At 165 pounds, Lujack braced himself for the worst. He was lined up at safety and told himself the only way he would survive was to “move forward” and hit with a passion.
“The quick openers with the left halfback and right halfback were coming right at me on just about every play,” Lujack said. “I started making tackles, and Leahy stopped practice three different times to ask who made that tackle. The first time they had to ask my name.
“The next day when we were asked for a defensive team again, they said `Lujack, where are you?’ I raised my hand, and then they said, `You, you and you, go down there on defense with Lujack!’ That’s kind of how it all got started.”
It didn’t take long to recognize Lujack’s skills on offense as well, and Leahy used the 17-year-old freshman in different capacities to prepare the defense. The opener that year was against Wisconsin, led by the legendary Elroy “Crazy Legs” Hirsch.
“If we were going to play a T-formation team, then I was the quarterback that ran the plays against the varsity,” Lujack explained.
“If we were playing a single-wing team, then I would be the single-wing tailback. Sometimes I would run a simple off tackle play and gain seven or eight yards. Leahy would go crazy at the defense and say, `Look at this 17-year-old lad gaining eight yards against you! What do you think Elroy Hirsch is going to do?!? Let’s run that play over again!’
“Well, now everybody knew what play was coming, the defense was steamed, everybody converges on me and I get nailed – but I loved every minute of practice that freshman year. I just thought it was great.”
Eligible for varsity action as a sophomore in 1943, Lujack was actually given the start over the senior Bertelli in the opener because it was at Pittsburgh, near Lujack’s hometown. Bertelli ended up playing most of the game, but Lujack’s start was a gesture of respect from the head coach.
Later that year, after directing a 6-0 start, Bertelli began basic training with the Marines on Nov. 1 in Parris Island, S.C., putting Lujack behind the throttle. His first three starts came against No. 3 Army, No. 8 Northwestern and No. 2 Iowa Pre-Flight, all Irish victories in which Lujack excelled on offense and defense to lead Leahy to his first national title.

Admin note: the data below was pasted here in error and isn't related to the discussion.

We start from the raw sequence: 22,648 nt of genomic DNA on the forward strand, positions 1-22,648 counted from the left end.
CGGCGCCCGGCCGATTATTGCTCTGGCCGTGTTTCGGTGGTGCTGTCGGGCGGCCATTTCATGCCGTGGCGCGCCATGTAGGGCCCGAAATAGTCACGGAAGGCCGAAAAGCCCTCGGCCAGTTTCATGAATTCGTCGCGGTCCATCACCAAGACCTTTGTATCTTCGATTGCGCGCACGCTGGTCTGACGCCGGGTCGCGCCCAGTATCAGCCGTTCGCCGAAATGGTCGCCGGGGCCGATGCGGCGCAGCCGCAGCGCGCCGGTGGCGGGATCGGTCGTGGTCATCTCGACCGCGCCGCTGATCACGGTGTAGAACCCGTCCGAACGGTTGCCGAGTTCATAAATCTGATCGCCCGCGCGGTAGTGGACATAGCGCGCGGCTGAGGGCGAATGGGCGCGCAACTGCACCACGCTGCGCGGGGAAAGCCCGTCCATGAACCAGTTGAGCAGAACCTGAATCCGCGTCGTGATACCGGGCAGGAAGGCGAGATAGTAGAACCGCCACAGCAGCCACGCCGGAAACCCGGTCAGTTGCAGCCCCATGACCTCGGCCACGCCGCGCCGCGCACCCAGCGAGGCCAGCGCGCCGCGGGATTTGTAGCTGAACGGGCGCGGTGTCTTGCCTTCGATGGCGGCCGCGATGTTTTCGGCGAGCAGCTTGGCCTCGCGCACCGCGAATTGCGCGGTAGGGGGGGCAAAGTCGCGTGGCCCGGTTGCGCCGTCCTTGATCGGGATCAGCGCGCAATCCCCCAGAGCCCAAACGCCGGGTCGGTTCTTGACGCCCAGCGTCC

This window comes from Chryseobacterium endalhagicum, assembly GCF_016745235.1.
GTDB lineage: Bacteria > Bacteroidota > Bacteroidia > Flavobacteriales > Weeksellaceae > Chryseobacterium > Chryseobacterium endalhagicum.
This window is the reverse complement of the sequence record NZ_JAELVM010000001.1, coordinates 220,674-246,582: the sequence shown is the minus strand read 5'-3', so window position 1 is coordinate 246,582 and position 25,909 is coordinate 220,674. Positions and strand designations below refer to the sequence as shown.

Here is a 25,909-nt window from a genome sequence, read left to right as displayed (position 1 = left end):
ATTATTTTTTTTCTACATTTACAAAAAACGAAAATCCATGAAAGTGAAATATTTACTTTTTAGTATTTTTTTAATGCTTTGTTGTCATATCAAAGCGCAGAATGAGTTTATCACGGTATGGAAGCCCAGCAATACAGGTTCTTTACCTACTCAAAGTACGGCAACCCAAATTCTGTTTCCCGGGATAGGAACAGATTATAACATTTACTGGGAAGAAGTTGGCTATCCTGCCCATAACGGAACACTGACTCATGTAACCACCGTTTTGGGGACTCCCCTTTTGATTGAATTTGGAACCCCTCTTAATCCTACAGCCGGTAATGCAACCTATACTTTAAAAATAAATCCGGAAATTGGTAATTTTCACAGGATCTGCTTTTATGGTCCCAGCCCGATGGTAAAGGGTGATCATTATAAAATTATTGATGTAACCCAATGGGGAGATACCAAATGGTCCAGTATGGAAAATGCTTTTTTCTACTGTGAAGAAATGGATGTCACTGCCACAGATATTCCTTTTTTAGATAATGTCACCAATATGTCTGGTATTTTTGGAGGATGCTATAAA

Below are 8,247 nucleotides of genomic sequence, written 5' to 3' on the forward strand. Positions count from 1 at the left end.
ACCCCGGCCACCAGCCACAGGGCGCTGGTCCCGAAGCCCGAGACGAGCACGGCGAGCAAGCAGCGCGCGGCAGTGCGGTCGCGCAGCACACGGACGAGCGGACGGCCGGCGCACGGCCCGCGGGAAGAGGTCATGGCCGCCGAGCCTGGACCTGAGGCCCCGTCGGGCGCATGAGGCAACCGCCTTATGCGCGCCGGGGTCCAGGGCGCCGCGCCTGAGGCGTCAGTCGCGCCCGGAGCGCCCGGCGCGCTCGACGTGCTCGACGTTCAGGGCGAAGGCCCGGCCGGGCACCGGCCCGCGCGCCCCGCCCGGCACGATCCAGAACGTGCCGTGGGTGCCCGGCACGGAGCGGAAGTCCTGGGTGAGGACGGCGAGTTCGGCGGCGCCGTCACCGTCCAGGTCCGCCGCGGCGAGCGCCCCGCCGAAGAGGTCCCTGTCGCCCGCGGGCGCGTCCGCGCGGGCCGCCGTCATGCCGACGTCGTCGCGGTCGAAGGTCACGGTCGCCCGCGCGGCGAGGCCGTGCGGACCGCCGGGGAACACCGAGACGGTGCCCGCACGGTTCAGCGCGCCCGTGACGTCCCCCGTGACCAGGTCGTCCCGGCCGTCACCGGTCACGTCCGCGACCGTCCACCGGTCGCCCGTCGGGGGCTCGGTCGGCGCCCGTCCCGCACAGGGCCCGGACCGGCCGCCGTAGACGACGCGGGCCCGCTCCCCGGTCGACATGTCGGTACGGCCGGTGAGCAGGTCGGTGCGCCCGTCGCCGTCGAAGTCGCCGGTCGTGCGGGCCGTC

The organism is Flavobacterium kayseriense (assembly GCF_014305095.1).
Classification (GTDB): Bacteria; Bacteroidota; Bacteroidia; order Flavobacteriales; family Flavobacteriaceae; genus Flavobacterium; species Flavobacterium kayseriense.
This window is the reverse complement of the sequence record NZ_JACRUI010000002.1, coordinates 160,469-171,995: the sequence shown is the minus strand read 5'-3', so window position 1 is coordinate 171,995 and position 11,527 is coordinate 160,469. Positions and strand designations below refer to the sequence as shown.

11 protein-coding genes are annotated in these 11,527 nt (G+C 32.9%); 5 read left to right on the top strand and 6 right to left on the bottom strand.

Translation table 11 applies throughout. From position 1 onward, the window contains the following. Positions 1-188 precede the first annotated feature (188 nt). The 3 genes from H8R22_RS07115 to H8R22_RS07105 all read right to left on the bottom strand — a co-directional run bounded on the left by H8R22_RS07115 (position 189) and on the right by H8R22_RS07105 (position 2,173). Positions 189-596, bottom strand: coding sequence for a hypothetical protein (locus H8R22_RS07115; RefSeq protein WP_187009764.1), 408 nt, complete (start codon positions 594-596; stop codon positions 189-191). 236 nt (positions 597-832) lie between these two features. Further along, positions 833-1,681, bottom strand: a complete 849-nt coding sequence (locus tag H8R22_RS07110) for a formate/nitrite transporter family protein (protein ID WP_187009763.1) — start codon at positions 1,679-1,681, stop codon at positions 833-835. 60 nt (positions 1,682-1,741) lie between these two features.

Not even a 19-14 loss to semi-pro Great Lakes in the closing seconds of the finale was enough to sway voters to knock Notre Dame from the No. 1 perch. That year, the Irish defeated the teams that finished Nos. 2, 3, 4, 9, 11 and 13 in the Associated Press poll.
After the season, Lujack joined thousands of other college players in World War II duty overseas before returning in 1946 and becoming the first – and still lone – quarterback to direct three major college national titles.
While his career passing statistics .514 completion percentage, 2,080 yards and 19 touchdowns are pedestrian by today’s standards, measuring Lujack by his passing output would be like judging Bill Russell by how many points he scored during the Boston Celtics’ dynasty in the 1960s, or evaluating Derek Jeter by how many home runs he hit when the New York Yankees won four World Series titles in the five years from 1996-2000.
Ironically, Lujack’s signature play was his open-field, touchdown-saving tackle of Army’s Doc Blanchard, the 1945 Heisman winner, in the 0-0 slugfest of 1946 versus the two-time defending national champs. It remains the most famous tackle in school history and helped Notre Dame achieve another national title.